Open tools like the Gimp, can be used for image editing.

PHP and/or Perl should be taught first for dynamic content, then javascript (again teach raw coding before higher level tools)

MS Frontpage produces horrible HTML (Frontpage before MS stole it was OK), and should be phased out immediately

Re: Linux from Kindergarten to High School

Anonymous's picture

The complete server string is:

Server: Apache/1.3.27 (Unix) FrontPage/5.0.2.2510

They may be faking something, but I doubt it...

Re: Linux from Kindergarten to High School

Anonymous's picture

For some very strange and unfathomable reason, a lot of people like to create web pages using FrontPage. For even more bizarre reasons best left unknown, they also seem to like to use the FrontPage Server Extensions for updating their websites. But, they seem to dislike using IIS for their web server, preferring, as the majority of webmasters do, to use the wonderful Apache server running on some form or another of Unix or Linux (no, they aren't the same thing). To that end, Microsoft ported their FrontPage Server Extensions over to run on Apache.

For these strange souls, they can design, develop, deploy, and update their websites all from within the FrontPage editor, never ever realising that they aren't using Microsoft server products to do so.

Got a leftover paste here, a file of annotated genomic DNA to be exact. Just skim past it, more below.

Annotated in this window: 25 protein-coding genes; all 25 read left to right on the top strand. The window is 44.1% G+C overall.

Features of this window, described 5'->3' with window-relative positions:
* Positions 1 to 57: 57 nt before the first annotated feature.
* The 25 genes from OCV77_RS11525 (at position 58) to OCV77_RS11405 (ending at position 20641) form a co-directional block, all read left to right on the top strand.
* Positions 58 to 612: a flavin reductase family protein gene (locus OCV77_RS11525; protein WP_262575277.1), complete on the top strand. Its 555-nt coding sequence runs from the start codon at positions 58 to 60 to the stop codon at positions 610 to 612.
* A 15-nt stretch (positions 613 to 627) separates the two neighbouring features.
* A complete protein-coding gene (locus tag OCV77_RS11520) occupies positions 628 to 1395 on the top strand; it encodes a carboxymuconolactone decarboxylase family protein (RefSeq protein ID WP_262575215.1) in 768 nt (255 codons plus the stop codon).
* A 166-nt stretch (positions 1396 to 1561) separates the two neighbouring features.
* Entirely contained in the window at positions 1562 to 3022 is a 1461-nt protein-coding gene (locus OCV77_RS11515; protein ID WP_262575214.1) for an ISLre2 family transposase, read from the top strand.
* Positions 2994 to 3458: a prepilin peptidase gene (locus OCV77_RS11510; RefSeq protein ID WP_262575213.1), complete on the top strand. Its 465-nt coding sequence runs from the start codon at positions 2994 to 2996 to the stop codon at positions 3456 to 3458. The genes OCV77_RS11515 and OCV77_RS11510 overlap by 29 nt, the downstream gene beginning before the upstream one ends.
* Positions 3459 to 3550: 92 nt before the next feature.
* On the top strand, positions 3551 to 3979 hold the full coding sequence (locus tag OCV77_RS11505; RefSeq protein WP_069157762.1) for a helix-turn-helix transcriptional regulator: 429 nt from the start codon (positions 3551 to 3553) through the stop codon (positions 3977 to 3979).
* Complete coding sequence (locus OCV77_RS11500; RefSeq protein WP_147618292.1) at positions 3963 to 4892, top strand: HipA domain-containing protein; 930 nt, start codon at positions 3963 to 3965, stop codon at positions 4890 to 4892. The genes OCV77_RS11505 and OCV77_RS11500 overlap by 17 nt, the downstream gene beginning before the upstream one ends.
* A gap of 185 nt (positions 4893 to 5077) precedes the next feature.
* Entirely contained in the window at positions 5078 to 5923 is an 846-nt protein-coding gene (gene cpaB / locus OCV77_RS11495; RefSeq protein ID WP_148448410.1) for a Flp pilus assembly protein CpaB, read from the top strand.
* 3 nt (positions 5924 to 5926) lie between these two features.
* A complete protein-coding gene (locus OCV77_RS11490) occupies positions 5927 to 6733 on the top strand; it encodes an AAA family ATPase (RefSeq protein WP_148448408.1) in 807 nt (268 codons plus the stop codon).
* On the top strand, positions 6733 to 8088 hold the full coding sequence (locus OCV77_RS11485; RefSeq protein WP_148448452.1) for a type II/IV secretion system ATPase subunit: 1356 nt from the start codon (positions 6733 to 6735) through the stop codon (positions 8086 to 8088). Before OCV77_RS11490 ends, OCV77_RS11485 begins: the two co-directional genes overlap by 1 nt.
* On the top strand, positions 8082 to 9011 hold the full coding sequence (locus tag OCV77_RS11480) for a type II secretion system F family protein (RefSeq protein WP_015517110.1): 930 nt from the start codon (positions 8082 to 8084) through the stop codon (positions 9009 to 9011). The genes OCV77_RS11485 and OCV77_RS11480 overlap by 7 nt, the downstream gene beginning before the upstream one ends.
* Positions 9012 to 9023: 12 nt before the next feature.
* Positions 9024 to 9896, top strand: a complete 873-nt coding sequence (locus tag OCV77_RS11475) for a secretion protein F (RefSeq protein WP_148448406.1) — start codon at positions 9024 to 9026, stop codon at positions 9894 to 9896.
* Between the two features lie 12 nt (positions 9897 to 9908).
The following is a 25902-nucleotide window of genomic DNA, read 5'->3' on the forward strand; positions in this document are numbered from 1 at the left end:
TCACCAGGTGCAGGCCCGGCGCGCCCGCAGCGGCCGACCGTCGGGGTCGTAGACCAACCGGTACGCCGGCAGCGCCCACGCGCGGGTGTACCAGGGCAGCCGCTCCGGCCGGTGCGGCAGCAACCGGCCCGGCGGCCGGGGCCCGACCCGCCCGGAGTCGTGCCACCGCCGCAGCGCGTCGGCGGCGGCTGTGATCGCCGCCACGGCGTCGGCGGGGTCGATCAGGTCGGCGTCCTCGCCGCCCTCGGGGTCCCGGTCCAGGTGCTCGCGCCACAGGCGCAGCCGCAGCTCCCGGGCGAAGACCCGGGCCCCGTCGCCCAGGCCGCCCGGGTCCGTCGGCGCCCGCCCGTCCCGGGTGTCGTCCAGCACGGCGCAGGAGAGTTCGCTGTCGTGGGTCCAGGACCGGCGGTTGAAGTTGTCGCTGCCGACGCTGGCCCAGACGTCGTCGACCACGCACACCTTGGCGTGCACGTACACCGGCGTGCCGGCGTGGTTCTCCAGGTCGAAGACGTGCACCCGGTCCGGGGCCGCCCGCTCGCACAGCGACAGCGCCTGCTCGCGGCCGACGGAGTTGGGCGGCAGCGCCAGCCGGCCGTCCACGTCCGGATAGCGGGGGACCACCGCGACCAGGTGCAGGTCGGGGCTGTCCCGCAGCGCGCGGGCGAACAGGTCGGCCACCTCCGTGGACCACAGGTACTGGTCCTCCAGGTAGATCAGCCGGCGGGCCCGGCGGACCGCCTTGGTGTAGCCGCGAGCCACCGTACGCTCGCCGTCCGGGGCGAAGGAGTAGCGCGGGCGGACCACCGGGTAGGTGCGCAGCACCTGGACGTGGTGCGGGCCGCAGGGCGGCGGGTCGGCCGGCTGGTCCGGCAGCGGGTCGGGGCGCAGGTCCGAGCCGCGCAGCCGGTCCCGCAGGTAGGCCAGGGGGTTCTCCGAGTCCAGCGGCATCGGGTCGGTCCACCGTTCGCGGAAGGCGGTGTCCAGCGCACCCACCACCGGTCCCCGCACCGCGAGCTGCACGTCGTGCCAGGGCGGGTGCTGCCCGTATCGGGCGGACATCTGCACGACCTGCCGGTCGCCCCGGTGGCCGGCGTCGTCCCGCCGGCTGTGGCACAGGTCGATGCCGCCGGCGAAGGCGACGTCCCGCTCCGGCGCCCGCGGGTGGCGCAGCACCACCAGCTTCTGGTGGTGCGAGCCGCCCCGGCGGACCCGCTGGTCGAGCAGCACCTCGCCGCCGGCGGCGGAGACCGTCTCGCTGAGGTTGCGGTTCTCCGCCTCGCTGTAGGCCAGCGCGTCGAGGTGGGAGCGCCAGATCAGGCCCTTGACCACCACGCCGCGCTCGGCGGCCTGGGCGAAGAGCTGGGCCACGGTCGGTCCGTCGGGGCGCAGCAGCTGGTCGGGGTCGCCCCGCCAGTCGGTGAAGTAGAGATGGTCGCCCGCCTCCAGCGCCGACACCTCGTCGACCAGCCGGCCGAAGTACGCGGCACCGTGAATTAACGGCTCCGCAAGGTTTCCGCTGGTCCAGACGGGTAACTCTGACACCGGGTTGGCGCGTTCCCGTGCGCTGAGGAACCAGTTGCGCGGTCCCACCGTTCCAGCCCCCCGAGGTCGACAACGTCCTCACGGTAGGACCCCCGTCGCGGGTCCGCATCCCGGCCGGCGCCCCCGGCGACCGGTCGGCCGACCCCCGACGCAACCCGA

:) [Some people's kids, eh?]

Re: Linux from Kindergarten to High School

Anonymous's picture

I would guess that they made the web page before they converted to Linux.

Re: Linux from Kindergarten to High School

Anonymous's picture

Great Article...

may I suggest a game called gcompris. it's a collection of several educational games (time telling, writing, reading, coloring and others). I put that on my daughter's computer (she is 6) and she learned a lot from it..

you can find it Here

good luck

Ayman

Descent 3 Ownz!!! - Slim

Anonymous's picture

Ok kiddies, take the box off the wall and insert the cd into the drive, then click install =)

Re: Descent 3 Ownz!!! - Slim

Anonymous's picture

www.planetdescent.com

www.descentbb.net

www.interplaystor.com - look for descent 3 for 10 bux and BUY IT

Re: Linux from Kindergarten to High School

Anonymous's picture